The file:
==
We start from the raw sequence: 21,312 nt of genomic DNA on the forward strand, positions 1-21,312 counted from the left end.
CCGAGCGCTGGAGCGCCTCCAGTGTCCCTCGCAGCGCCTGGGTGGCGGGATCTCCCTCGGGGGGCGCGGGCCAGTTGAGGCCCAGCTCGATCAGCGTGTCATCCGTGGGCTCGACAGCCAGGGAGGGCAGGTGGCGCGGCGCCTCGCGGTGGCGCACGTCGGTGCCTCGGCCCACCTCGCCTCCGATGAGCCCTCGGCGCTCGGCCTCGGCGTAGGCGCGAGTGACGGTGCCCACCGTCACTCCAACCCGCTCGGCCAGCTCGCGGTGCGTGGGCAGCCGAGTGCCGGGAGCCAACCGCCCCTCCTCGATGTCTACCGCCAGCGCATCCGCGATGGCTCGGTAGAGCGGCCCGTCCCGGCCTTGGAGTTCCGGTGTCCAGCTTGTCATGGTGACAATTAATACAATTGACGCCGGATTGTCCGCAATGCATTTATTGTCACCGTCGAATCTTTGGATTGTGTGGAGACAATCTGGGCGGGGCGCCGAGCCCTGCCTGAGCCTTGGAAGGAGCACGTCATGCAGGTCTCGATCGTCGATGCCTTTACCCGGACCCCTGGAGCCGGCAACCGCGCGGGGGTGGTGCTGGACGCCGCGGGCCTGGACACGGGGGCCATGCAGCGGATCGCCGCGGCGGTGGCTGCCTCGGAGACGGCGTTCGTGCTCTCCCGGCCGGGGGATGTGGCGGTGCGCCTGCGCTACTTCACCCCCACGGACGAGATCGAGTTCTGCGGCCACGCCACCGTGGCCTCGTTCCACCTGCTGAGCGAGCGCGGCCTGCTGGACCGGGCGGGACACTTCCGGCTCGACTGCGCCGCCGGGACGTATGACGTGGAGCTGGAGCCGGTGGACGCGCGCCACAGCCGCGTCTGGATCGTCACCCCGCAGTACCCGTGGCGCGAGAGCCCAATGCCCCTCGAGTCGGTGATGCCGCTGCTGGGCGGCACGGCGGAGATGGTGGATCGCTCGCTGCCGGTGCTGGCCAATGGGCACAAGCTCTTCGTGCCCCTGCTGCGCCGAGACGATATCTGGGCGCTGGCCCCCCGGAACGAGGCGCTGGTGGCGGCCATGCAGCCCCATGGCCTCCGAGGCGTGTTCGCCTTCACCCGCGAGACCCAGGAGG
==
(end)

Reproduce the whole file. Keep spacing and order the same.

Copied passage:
We start from the raw sequence: 21,312 nt of genomic DNA on the forward strand, positions 1-21,312 counted from the left end.
CCGAGCGCTGGAGCGCCTCCAGTGTCCCTCGCAGCGCCTGGGTGGCGGGATCTCCCTCGGGGGGCGCGGGCCAGTTGAGGCCCAGCTCGATCAGCGTGTCATCCGTGGGCTCGACAGCCAGGGAGGGCAGGTGGCGCGGCGCCTCGCGGTGGCGCACGTCGGTGCCTCGGCCCACCTCGCCTCCGATGAGCCCTCGGCGCTCGGCCTCGGCGTAGGCGCGAGTGACGGTGCCCACCGTCACTCCAACCCGCTCGGCCAGCTCGCGGTGCGTGGGCAGCCGAGTGCCGGGAGCCAACCGCCCCTCCTCGATGTCTACCGCCAGCGCATCCGCGATGGCTCGGTAGAGCGGCCCGTCCCGGCCTTGGAGTTCCGGTGTCCAGCTTGTCATGGTGACAATTAATACAATTGACGCCGGATTGTCCGCAATGCATTTATTGTCACCGTCGAATCTTTGGATTGTGTGGAGACAATCTGGGCGGGGCGCCGAGCCCTGCCTGAGCCTTGGAAGGAGCACGTCATGCAGGTCTCGATCGTCGATGCCTTTACCCGGACCCCTGGAGCCGGCAACCGCGCGGGGGTGGTGCTGGACGCCGCGGGCCTGGACACGGGGGCCATGCAGCGGATCGCCGCGGCGGTGGCTGCCTCGGAGACGGCGTTCGTGCTCTCCCGGCCGGGGGATGTGGCGGTGCGCCTGCGCTACTTCACCCCCACGGACGAGATCGAGTTCTGCGGCCACGCCACCGTGGCCTCGTTCCACCTGCTGAGCGAGCGCGGCCTGCTGGACCGGGCGGGACACTTCCGGCTCGACTGCGCCGCCGGGACGTATGACGTGGAGCTGGAGCCGGTGGACGCGCGCCACAGCCGCGTCTGGATCGTCACCCCGCAGTACCCGTGGCGCGAGAGCCCAATGCCCCTCGAGTCGGTGATGCCGCTGCTGGGCGGCACGGCGGAGATGGTGGATCGCTCGCTGCCGGTGCTGGCCAATGGGCACAAGCTCTTCGTGCCCCTGCTGCGCCGAGACGATATCTGGGCGCTGGCCCCCCGGAACGAGGCGCTGGTGGCGGCCATGCAGCCCCATGGCCTCCGAGGCGTGTTCGCCTTCACCCGCGAGACCCAGGAGG